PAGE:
The colorectal services at The Royal Bournemouth Hospital needed to adapt to meet the extra demand on fast-track patient referrals to the outpatient department, as a consequence of the changes in the National Institute for Health and Care Excellence (NICE) guidance on cancer referrals in June 2015. Learning from other units, a telephone assessment clinic (TAC) triaging patients straight to colonoscopy was trialled. A Plan–Do–Study–Act (PDSA) methodology was used. A baseline study showed that fast-track colorectal patients referred from their general practitioner (GP) were taking on average 30 days until they received their colonoscopy. This quality improvement project focused on sending fast-track colorectal GP referrals through a straight-to-colonoscopy TAC. The results of this intervention showed an improvement from GP referral to colonoscopy. Both PDSA cycle 1 and PDSA cycle 2 showed an average of 24 days. This reduction of 6 days was a promising improvement in a 62-day patient pathway, so funds were accessed to invest in a temporary full-time TAC nurse appointment to allow more data to be collected. PDSA cycle 3 showed a reduction of the average from referral to colonoscopy to 19 days and a reduction in the variation. This outcome will be sustainable, as the TAC role is now a permanent position.
- healthcare quality improvement
- colorectal cancer
- telephone assessment clinic
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In June 2015, the National Institute for Health and Care Excellence (NICE) published new clinical guidance for recognition and referral of suspected cancer.1 The new guidelines aim to increase the number of cancers diagnosed by the fast-track (2-week wait) pathway. The consequence of these changes will result in more fast-track referrals to secondary care, who need to be seen, investigated and start treatment within 62 days. This is the government target for cancer waiting times, from GP referral to first definitive treatment. The guideline uses a concept of ‘risk threshold’ whereby if the risk of a patient’s symptoms representing a cancer is above a certain level, then action is warranted. Previously, this level was 5%, but the new guidelines have reduced this to one of 3%. Focusing on patients with suspected bowel cancer, the most commonly associated symptoms are change in bowel habit and bleeding.2 However, the new guidelines now incorporate more non-specific symptoms such as weight loss or abdominal pain and have reduced the age at which a fast-track referral should be made.1 These changes will result in more patients being referred to the colorectal outpatient clinics who require investigating on a fast-track pathway. The consequence of these changes will also mean that routine patients will be affected and their appointments delayed.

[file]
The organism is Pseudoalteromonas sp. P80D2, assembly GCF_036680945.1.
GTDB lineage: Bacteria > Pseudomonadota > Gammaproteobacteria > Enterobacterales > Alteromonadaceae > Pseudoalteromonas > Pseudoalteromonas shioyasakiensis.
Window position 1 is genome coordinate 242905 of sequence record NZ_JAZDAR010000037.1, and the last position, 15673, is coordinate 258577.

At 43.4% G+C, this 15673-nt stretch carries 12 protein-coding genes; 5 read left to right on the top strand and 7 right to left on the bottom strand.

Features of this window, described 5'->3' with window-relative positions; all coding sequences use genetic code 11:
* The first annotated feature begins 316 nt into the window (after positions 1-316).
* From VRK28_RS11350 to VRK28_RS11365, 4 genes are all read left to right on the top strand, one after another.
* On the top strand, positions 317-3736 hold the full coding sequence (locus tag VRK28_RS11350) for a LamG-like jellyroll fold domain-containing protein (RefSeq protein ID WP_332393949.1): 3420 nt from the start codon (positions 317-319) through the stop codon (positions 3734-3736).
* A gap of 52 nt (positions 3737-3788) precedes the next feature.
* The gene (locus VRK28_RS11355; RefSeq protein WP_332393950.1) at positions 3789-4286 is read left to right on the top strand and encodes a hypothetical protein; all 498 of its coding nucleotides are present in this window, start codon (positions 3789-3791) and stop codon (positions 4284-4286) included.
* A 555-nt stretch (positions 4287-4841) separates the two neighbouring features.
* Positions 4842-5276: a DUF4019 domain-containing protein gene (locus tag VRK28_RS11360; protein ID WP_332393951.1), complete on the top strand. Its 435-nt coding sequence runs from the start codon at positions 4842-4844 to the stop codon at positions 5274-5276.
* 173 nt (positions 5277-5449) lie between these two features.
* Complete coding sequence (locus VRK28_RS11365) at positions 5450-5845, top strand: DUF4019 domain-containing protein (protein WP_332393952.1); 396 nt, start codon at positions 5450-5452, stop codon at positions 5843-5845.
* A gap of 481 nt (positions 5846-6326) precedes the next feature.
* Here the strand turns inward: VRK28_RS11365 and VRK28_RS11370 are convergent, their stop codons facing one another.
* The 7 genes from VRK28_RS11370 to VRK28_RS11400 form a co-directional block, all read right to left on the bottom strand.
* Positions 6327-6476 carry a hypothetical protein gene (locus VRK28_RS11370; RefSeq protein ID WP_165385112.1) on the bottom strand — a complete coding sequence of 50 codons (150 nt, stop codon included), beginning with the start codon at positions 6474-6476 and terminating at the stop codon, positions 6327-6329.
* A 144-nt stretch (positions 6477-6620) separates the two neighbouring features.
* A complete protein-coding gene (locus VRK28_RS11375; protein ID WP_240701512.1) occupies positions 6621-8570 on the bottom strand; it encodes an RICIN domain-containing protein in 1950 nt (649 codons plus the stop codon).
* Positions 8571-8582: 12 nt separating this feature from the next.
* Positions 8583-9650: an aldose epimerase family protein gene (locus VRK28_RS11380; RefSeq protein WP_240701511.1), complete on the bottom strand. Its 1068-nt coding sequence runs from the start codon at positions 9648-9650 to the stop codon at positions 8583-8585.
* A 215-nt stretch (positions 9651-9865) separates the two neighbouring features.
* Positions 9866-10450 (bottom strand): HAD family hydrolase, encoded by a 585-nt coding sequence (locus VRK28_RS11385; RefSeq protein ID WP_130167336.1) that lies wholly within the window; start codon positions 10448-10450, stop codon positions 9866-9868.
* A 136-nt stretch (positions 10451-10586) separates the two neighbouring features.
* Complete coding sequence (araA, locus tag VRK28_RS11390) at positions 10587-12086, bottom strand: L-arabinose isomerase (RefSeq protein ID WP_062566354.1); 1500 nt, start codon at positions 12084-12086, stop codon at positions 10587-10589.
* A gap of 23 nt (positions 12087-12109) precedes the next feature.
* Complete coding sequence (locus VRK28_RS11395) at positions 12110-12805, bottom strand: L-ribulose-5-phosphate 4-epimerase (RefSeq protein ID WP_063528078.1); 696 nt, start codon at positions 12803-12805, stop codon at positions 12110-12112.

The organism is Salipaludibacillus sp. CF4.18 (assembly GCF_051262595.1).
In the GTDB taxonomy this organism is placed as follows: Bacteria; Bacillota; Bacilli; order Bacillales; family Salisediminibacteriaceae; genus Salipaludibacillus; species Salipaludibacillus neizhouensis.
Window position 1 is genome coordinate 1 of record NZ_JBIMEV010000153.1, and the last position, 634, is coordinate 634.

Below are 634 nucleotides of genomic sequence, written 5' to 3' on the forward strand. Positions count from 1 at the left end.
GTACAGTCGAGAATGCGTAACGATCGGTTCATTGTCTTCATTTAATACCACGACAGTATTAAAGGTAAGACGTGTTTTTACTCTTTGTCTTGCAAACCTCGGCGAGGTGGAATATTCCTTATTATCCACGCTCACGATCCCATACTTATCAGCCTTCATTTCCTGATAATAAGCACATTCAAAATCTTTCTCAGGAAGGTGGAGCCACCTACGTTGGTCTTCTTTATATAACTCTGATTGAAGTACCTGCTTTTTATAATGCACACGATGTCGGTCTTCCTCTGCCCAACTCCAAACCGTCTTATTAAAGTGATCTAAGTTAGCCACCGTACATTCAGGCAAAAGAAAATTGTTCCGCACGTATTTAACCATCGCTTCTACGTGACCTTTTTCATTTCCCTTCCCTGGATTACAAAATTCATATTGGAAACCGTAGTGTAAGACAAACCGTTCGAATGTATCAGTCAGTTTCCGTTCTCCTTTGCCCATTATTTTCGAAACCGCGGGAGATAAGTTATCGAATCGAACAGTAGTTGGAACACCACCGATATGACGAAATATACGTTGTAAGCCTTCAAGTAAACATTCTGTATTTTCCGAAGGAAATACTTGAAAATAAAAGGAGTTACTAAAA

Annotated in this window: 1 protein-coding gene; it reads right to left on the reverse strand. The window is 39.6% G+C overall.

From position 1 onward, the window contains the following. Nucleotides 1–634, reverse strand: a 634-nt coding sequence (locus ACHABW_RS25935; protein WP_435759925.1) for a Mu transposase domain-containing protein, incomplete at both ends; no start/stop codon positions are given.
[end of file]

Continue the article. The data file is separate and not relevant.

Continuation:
This project is based at The Royal Bournemouth Hospital. The Royal Bournemouth and Christchurch Hospitals NHS Trust provides healthcare for the residents of Bournemouth, Christchurch, East Dorset and part of the New Forest with a total population of over 550 000, which rises during the summer months. The Royal Bournemouth Hospital is a 690 acute bed site, which includes 272 medical beds, 6 coronary care unit beds, 7 intensive treatment units and 8 high-dependency units. There is a 24-hour accident and emergency department, which sees around 80 000 patients a year. Looking at the demand on the colorectal outpatient department for The Royal Bournemouth Hospital showed that the service was already struggling to keep up with demand, prior to these changes being enforced. Therefore, something had to change to accommodate the extra demand on the service.
The study’s aim was to establish safe systems to deliver compliance on 2-week waits (fast-track) colorectal patients without detriment to other g patients and to reduce the average time for colonoscopy investigations from 30 days to below 28 days in the next 6 months, by the introduction of a telephone assessment clinic (TAC), triaging fast-track colorectal patients straight to colonoscopy.
Since the Department of Health introduced mandatory targets in 2000, patients with suspected cancer are expected to be reviewed by a specialist within 2 weeks of presenting to their general practitioner (GP).3 The new NICE guidance now recommends that the risk of cancer should be lowered from a risk threshold of 5% to one of 3%.1 It is impossible to predict the increase in fast-track colorectal patients referred under these new guidelines, but it is likely to increase beyond the current annual growth rate of 5%. The existing system was already struggling with capacity versus demand for colorectal outpatient appointments, prior to the introduction of the new NICE guidance. Also, the cancer yield from this fast-track patient group is small, with the majority of cancers identified in patients presenting outside of the 2-week wait referral system.4 5 These patients would consequently be negatively impacted by the increase in fast-track patients and therefore would further delay in diagnosing their cancer.4 Therefore, a timely pathway from referral to investigation is needed to benefit all patients, as early diagnosis has been linked to improved survival.6